CPA Sends HLC Suggestions for De la Guerra Plaza

Re: HLC Concept Review, Item 4, de la Guerra Plaza, 20 de la Guerra St.

Dear Historic Landmarks Commission members:

Citizens Planning Association has been active in Santa Barbara since 1960, working for good planning, including the preservation of our historic resources for the present and future appreciation of Santa Barbara residents. The de la Guerra Plaza is central to the two or three blocks of our historic civic center, the heart of our city, and it deserves and needs careful and caring attention. It’s also our Commons, belonging to all of us, the housed or, as, sadly, too many Santa Barbarans these days, the unhoused. And, finally, it’s not a park but a plaza that has had a lot of study and praise over the years. We watched the 1999 Plaza de la Guerra Reconsidered Symposium, learning some of the history of our city and its Commons.

It’s a balance: city commons are organic, not stuck in the past but responsive to present needs and designs, always keeping in mind the wishes of the residents. It is a herculean task for planners and one we think that has not been well met: this has been a top-down, staff-driven process, starting with the so-called workshop of March, 2019. CPA representatives participated, thinking that this would be different, a true outreach for Santa Barbara ideas, a charette, basically, where we all participated, but instead it was not. True, there were pages to respond to questions asking for opinions, but it was apparently already decided that the Plaza needed a major overhaul.

A committee was born, its name indicating the intention, DE LA GUERRA PLAZA REVITALIZATION ADVISORY COMMITTEE. It met once in 2019, 3 or 7 times in 2020, the website says both, and three times in 2021, again according to its webpage. The staff report says 12 meetings over 25 months on Friday mornings; CPA representatives attended, via webinar, of course, after the first (in person) meeting, many of the meetings that were notable in having very little public participation. It was a committee of two councilmembers and tried and true city commissioners, with no ordinary Santa Barbara public Plaza-users to hone the staff-chosen RRM presentations.

For two weeks last October there was an “online community questionnaire”, designed “to confirm if the project is still consistent with the desires of the community” to which there were a tiny number, 342, of responses, with the major concern, 85, being homelessness (page 3, staff report).

Recommendations for the HLC Concept Review:

Landscaping: first and foremost, there needs to be a grassy center. In this period of a changing climate and the recognition of the value of greenery, to convert even a small Plaza into hardscape is not acceptable and not wanted, probably, by most Santa Barbarans increasingly few of whom have their own backyards. The 2011 plans brought the lawn from 17,307 sq. ft, 43.5% of the project area, down to 10,731 sq. ft; why, a little more than 10 years later, the urge to replace it completely! Best, as others have noted, to bring in purple-piped water and allow the grass to grow.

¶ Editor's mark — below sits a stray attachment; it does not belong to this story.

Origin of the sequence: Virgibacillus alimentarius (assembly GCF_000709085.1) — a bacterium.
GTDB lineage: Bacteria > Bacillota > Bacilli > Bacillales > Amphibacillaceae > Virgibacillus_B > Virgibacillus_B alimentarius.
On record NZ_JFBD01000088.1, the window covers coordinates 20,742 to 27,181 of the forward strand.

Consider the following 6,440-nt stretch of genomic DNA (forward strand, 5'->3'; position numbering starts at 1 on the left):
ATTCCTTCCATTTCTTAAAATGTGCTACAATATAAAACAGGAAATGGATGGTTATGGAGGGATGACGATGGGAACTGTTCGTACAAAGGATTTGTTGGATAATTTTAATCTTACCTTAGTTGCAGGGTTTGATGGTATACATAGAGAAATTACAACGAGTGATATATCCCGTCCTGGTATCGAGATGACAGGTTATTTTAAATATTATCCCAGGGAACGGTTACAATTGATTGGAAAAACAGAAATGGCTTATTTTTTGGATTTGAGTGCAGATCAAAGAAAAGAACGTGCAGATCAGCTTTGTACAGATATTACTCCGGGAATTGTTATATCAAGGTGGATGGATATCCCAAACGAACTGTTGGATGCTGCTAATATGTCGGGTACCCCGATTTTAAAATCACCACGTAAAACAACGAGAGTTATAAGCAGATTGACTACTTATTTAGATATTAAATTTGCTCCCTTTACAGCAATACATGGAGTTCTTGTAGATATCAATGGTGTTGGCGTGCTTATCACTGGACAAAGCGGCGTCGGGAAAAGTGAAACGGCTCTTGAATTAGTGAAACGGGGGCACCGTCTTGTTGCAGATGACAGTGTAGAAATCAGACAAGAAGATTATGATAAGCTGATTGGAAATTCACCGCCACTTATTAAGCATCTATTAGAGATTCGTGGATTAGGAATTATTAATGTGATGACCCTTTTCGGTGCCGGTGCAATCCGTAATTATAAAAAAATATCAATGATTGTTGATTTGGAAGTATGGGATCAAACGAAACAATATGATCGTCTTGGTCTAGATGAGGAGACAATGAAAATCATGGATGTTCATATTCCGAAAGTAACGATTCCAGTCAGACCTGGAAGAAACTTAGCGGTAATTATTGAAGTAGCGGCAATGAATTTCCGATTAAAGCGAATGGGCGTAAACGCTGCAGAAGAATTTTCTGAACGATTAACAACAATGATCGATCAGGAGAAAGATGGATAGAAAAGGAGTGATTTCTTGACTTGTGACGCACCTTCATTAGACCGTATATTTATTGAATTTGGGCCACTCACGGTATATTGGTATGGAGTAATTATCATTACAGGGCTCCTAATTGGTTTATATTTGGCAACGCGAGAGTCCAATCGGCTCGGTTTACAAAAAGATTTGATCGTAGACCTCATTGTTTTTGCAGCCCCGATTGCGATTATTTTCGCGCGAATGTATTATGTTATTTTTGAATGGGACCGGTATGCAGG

A proposed splash pad water feature should be abandoned. It would be better located in a neighborhood park than in front of City Hall. Even the questionnaire respondents voted against it: 51 disliking to 14 likes. The argument in favor was that it would attract families with toddlers or weary visitors from State Street. We think that if the Plaza were revitalized with cared-for grass, benches and seating, with art displays, and is used, as are many commons, for public gatherings, the public would return to enjoying it, as they used to not so long ago.

We also have concerns about adding trees, their water and nurture needs, the space they’d require taking away from an important usage, public gatherings. However, on the other hand, they would add pleasant shade for summer lounging. We think that the changes for the Anacapa Street entrance are positive and long overdue.

Not least in the landscaping, the venerable Washingtonia filifera, the California palm, should be allowed to live out its life in place. However, if it must be moved, then before that’s done there should be an independent analysis by an arborist knowledgeable of such palms, skilled in such a move and able to assure Santa Barbarans via the HLC that the tree will survive.

Architectural features: the arcade: We don’t understand its purpose: slide 8 of the PowerPoint pdf shows it to resemble a Potemkin Village gateway: nothing apparently behind and leading nowhere but looking good with its arches. Unless it is locked at night, it is likely to attract sleepers, as does the portico of City Hall; but to have a major feature of a commons be off limits, locked, is unfortunate.
We also don’t understand the moving of the flagpoles and the apparent move of the major plaque, which commemorates Casa de la Guerra and the Plaza. We do support the moving of the Armenian memorial.

CPA is very grateful to the Historic Landmarks Commission for your dedication to protecting the historic character and charm of Santa Barbara. Thank you for your work! For this very important civic and historic site, surrounded by designated historic buildings, there’s a need for more public participation in the “revitalization process” and a thorough environmental review.

Yours sincerely,

Marell Brooks, President of Citizens Planning Association